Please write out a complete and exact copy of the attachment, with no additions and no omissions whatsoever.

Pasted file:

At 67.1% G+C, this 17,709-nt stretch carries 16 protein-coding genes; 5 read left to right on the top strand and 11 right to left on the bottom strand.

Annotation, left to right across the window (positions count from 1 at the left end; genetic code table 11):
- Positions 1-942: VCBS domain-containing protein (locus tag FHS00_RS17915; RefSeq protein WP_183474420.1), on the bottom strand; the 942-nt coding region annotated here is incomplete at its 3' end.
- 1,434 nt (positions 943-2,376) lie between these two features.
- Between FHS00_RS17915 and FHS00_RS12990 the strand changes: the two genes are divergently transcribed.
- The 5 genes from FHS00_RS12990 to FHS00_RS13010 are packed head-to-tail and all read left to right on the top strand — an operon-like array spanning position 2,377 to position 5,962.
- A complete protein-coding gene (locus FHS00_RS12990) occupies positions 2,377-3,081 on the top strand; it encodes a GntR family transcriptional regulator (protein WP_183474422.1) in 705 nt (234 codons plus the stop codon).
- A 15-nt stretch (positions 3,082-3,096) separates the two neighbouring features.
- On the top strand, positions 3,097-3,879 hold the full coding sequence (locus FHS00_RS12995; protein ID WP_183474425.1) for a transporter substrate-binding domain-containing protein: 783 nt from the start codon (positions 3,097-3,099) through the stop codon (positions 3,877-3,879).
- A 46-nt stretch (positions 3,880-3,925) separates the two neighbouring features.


At 67.1% G+C, this 17,709-nt stretch carries 16 protein-coding genes; 5 read left to right on the top strand and 11 right to left on the bottom strand.

Annotation, left to right across the window (positions count from 1 at the left end; genetic code table 11):
- Positions 1-942: VCBS domain-containing protein (locus tag FHS00_RS17915; RefSeq protein WP_183474420.1), on the bottom strand; the 942-nt coding region annotated here is incomplete at its 3' end.
- 1,434 nt (positions 943-2,376) lie between these two features.
- Between FHS00_RS17915 and FHS00_RS12990 the strand changes: the two genes are divergently transcribed.
- The 5 genes from FHS00_RS12990 to FHS00_RS13010 are packed head-to-tail and all read left to right on the top strand — an operon-like array spanning position 2,377 to position 5,962.
- A complete protein-coding gene (locus FHS00_RS12990) occupies positions 2,377-3,081 on the top strand; it encodes a GntR family transcriptional regulator (protein WP_183474422.1) in 705 nt (234 codons plus the stop codon).
- A 15-nt stretch (positions 3,082-3,096) separates the two neighbouring features.
- On the top strand, positions 3,097-3,879 hold the full coding sequence (locus FHS00_RS12995; protein ID WP_183474425.1) for a transporter substrate-binding domain-containing protein: 783 nt from the start codon (positions 3,097-3,099) through the stop codon (positions 3,877-3,879).
- A 46-nt stretch (positions 3,880-3,925) separates the two neighbouring features.